AncestorNews: Preserving Priceless Family Treasures
A few days before Christmas, my cousin arrived at my house with a priceless treasure—my grandmother’s wedding dress. The dress has ivory lace with a gathered satin band around the waist. Originally, it would have had an undergarment of some kind. For being 90 years old, the dress is in remarkably good condition—no tears of any kind and only one small stain.
The dress is beautiful with an intricate design. It’s tiny and short (two features I don’t remember associating with my grandmother) but she probably looked a lot different in 1913 than I remember her in 1959.
My main concerns are how to remove the stain and whether I should attempt to remove it. I want to preserve the dress for future generations. I searched the Internet and found several excellent sites on preservation. I discovered that light is a primary culprit in discoloring or yellowing textiles and that the rate of deterioration is determined by the length and strength of exposure. Other damaging factors are high temperature and airborne contaminants. I also discovered that several types of storage containers emit harmful chemicals. An acid-free archival storage box seems to be my best bet. I’d like to display the dress, but I need to do further research before I tackle that. I suspect a phone call to a textile expert is in the future.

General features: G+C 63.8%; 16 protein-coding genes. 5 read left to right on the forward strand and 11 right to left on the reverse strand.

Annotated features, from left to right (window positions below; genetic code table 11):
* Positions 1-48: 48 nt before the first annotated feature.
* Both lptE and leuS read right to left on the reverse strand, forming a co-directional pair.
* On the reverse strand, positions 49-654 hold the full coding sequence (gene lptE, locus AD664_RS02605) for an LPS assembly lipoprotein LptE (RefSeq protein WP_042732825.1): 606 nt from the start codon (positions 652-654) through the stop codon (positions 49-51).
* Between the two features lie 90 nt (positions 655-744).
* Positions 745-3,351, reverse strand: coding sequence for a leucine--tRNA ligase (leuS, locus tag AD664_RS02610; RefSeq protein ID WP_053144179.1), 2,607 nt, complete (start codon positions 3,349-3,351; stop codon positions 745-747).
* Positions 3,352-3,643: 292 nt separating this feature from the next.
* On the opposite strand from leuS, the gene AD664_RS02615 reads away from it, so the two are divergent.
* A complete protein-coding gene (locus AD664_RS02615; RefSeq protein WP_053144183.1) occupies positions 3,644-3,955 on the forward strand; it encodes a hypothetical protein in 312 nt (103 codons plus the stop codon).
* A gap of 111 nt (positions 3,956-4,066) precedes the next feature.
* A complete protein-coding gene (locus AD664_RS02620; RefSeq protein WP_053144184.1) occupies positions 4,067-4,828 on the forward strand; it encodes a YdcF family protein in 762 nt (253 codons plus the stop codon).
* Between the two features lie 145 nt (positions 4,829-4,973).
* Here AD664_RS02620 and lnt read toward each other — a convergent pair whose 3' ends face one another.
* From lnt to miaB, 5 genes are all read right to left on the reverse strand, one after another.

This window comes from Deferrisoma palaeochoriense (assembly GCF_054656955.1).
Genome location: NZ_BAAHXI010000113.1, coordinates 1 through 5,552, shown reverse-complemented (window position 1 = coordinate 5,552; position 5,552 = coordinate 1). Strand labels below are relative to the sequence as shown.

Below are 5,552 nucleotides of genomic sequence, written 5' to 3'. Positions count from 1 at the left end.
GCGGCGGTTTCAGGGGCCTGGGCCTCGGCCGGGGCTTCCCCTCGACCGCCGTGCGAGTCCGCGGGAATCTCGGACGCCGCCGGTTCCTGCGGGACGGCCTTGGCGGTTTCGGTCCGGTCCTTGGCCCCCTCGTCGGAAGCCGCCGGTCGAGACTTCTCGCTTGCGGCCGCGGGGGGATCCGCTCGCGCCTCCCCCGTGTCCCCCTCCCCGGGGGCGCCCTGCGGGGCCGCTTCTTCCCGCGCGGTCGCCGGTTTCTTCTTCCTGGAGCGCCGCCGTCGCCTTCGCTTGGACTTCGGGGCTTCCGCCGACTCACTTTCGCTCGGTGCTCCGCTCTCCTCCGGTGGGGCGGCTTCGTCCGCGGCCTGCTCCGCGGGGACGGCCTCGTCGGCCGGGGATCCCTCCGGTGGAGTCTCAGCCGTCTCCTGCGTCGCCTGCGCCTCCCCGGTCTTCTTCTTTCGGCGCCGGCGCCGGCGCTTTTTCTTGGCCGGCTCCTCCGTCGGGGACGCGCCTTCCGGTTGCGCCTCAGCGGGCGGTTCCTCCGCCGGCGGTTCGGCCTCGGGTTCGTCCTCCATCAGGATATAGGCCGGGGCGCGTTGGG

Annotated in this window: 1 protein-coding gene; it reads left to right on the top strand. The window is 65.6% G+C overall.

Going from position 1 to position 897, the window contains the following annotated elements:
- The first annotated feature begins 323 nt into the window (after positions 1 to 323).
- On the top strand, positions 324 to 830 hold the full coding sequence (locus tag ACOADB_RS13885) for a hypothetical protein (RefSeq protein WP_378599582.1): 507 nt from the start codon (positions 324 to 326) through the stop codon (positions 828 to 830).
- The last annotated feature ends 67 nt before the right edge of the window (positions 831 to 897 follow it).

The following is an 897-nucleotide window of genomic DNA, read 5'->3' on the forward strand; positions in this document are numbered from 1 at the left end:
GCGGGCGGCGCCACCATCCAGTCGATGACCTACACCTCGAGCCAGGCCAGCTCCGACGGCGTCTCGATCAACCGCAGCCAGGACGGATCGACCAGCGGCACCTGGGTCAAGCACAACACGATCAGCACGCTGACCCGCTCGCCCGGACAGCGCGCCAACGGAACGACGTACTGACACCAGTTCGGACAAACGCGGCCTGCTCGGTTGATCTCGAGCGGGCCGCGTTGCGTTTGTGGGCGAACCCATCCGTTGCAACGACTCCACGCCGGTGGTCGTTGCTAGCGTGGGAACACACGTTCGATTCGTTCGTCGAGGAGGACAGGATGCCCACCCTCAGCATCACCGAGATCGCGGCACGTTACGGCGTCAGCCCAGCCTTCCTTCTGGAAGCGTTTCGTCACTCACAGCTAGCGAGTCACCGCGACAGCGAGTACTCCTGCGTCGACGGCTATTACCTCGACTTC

I’d love to hear about your special family treasure. Write and tell me about it. Send a digital photo if you have one. Some of the best sites I found for preserving your family treasures are:
• American Institute for Conservation of Historic and Artistic Works
• Storing Antique Textiles
• Northern States Conservation Center
• War Letters
• Preserving Photographs
• Preserving Documents and Photographs
Nancy Hendrickson is a contributing editor for Family Tree Magazine. She also is a family historian, freelance writer and the author of the upcoming book, Finding Your Roots Online, on sale May 2003. Her Web site is at www.ancestornews.com. E-mail her at firstname.lastname@example.org